The larvae I was monitoring in the False Gromwell flowers have disappeared. This doesn’t surprise me, because it is the normal conclusion whenever I try to follow caterpillar development in the wild. Larvae often move to new parts of the plant as they grow and some even move to new plants, so there’s a chance they are alive and well in a different location. They may have represented some small species and have already pupated. I suspect they may have been eaten. If I was able to find them, they should have been easy to discover by some caterpillar predator.
Those larvae may be gone, but something has deposited a bunch of new eggs in the flower whorls. Maybe these are from the Onosmodium moth I’ve been looking for.
Many may top four feet once their flower stalks have completely extended. While searching for my missing larvae, I took the time to examine a few other residents of the Onosmodium plant.
Some insects are found on a plant because of developmental requirements that can only be satisfied by a particular plant species. Other insects are there just because the plant is a convenient resting place. The host plant for this Elegant Grass-Veneer moth is grass, which is found in abundance in the prairie areas in which the Onosmodium grows. To be fair, I have to admit that these moths were so abundant that they were probably resting on every plant in the area. I couldn’t move without causing a few to take flight.
Small, black beetles were on all of the Onosmodium plants. Most were doing like this fellow and struggling to negotiate the hairy stalks.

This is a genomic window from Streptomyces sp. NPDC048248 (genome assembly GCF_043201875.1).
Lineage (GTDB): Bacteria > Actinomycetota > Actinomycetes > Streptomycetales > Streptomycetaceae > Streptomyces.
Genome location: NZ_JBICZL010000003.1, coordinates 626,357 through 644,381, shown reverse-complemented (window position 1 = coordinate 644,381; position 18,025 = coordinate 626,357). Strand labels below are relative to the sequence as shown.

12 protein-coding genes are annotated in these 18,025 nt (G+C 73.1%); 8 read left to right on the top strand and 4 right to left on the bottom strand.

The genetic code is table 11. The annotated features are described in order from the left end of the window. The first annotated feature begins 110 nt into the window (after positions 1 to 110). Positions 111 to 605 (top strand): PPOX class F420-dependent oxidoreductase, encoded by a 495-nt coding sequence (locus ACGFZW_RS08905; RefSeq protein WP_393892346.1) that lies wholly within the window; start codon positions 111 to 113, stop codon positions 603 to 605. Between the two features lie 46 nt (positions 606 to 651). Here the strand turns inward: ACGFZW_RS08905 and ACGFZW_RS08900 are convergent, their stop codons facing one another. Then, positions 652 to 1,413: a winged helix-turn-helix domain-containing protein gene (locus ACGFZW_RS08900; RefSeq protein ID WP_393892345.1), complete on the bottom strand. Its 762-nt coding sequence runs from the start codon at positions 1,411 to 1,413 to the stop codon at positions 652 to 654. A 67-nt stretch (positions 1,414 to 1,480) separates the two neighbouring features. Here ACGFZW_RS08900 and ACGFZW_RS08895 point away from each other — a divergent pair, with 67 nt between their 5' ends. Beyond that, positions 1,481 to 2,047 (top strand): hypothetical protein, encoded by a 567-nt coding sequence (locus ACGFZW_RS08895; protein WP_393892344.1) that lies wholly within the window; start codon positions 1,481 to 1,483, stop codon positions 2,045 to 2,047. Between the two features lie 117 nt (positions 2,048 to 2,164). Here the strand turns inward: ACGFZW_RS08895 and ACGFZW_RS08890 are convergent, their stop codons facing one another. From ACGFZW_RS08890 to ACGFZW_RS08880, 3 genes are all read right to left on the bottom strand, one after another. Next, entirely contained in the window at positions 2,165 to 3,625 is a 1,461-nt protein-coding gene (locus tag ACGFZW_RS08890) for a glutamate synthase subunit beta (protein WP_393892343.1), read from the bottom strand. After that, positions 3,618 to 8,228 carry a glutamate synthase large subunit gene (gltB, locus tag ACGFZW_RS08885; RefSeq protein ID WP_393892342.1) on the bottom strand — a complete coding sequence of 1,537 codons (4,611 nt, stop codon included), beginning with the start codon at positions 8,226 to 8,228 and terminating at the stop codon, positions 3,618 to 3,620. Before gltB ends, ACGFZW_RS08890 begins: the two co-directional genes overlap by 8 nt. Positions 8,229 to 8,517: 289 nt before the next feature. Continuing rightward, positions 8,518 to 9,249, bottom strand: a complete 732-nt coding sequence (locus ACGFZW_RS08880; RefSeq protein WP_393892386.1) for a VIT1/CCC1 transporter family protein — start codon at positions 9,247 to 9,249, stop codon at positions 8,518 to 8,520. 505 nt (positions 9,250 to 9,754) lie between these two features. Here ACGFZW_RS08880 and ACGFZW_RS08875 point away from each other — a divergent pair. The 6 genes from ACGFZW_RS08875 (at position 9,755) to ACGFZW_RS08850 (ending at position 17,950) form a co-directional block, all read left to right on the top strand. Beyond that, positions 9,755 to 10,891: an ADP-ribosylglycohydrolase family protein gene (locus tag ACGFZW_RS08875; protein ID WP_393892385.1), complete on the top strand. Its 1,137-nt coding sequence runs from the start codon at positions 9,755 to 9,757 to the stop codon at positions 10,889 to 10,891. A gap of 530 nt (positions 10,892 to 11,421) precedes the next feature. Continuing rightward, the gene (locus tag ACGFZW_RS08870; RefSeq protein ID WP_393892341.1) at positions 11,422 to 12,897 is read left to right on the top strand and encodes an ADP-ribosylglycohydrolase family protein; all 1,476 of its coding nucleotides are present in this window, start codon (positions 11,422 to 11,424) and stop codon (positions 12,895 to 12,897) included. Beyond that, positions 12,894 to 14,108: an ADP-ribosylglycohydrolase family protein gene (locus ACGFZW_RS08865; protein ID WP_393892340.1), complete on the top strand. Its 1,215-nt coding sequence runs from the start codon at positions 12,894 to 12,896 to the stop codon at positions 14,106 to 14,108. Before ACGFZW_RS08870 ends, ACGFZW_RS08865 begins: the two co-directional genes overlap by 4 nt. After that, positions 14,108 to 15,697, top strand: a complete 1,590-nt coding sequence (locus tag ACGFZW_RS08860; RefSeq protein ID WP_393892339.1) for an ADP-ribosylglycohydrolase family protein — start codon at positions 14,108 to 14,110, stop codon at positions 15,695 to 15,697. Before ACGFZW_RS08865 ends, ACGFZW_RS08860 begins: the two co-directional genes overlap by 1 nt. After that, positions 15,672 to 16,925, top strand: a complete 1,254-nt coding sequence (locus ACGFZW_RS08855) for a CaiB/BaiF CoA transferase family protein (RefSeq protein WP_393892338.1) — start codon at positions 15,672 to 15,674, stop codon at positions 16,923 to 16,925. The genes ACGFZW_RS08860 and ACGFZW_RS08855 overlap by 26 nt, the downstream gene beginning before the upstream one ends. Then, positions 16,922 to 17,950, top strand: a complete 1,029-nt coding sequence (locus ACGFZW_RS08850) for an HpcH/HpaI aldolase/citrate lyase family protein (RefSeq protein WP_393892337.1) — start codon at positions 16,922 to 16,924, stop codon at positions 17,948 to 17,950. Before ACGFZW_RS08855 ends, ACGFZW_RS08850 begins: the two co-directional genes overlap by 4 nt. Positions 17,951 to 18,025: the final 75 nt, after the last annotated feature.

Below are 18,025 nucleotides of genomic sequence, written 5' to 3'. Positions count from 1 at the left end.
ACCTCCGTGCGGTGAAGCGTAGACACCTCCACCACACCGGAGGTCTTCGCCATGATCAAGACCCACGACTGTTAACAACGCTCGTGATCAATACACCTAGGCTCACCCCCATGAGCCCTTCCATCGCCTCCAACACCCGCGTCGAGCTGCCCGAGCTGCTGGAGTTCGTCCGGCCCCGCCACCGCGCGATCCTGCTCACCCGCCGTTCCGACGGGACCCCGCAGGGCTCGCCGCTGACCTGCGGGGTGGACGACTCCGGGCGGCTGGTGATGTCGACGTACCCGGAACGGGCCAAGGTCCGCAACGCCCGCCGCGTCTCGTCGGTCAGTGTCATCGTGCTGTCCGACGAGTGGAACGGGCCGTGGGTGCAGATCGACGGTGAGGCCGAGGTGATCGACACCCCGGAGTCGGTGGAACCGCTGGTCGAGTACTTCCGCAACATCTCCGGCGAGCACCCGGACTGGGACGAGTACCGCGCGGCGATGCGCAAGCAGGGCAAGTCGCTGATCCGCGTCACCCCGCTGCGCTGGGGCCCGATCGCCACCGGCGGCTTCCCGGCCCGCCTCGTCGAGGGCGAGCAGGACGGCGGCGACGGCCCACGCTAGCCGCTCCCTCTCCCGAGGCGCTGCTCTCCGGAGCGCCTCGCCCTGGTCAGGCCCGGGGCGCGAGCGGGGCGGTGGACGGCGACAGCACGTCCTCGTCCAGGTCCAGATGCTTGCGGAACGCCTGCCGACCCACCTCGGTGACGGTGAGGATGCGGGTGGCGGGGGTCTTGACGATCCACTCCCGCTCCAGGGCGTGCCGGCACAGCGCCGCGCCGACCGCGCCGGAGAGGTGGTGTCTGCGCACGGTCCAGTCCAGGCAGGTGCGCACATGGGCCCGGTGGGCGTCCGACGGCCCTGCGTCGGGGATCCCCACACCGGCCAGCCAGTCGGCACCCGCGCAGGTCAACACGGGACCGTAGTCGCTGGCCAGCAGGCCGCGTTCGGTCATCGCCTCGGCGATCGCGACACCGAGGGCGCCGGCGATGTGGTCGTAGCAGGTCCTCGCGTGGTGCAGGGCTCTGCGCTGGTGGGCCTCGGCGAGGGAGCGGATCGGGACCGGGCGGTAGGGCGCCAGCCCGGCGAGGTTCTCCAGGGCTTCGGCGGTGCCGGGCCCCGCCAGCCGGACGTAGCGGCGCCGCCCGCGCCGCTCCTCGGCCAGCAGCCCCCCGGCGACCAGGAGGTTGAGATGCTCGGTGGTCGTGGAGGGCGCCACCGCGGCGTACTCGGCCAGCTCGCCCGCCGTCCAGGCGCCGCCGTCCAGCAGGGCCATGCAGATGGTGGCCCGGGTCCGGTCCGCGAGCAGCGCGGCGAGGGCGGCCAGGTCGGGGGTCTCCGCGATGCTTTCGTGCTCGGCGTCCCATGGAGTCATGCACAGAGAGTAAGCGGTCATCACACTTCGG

Fireflies are another insect that just use the plant as a convenient resting structure. Here is a Photinus species displaying one of the more comical insect faces. This is a common species responsible for much of the low level flashing seen on summer evenings.
Bumblebees are common visitors to Onosmodium flowers. Most were carrying impressive masses of pollen. I often see bumblebees spend the night on nectar plants, so I’m not sure how often they actually return to the nest or how long it has taken to accumulate all of that pollen.
Southern Cloudy Wings were frequent visitors to the Onosmodium flowers. Most nectar gathering insects tend to concentrate on a single plant species that offers an abundance of flowers. When blooms fade on that plant species, the insect will begin visiting the next most abundant nectar source. This habit benefits the plant by increasing the odds that flower visitors will be carrying the right pollen for that plant. The Southern Cloudy Wings consistently passed by other nectar producing species in order to reach the next patch of Onosmodium.
I found many insects in early developmental stages. The best I could do in identifying this fellow was to determine it to be some type of Hemiptera that is not an aphid. It was fairly fast moving and continued to evade my observation.
Small flies were particularly abundant on the Onosmodium. This Rivellia species systematically traveled the plant leaf-by-leaf until I inadvertently scared it off. It rarely paused and I have no idea what the object of the search may have been.
These two flies were doing a dance on the flower’s exerted style. One fly would shift its body to one side and the other would match the maneuver. The body shifts continued for a while and then one fly took off. As with so many things I observe, I can’t explain the why behind the behavior, but that doesn’t make it any less fun to watch.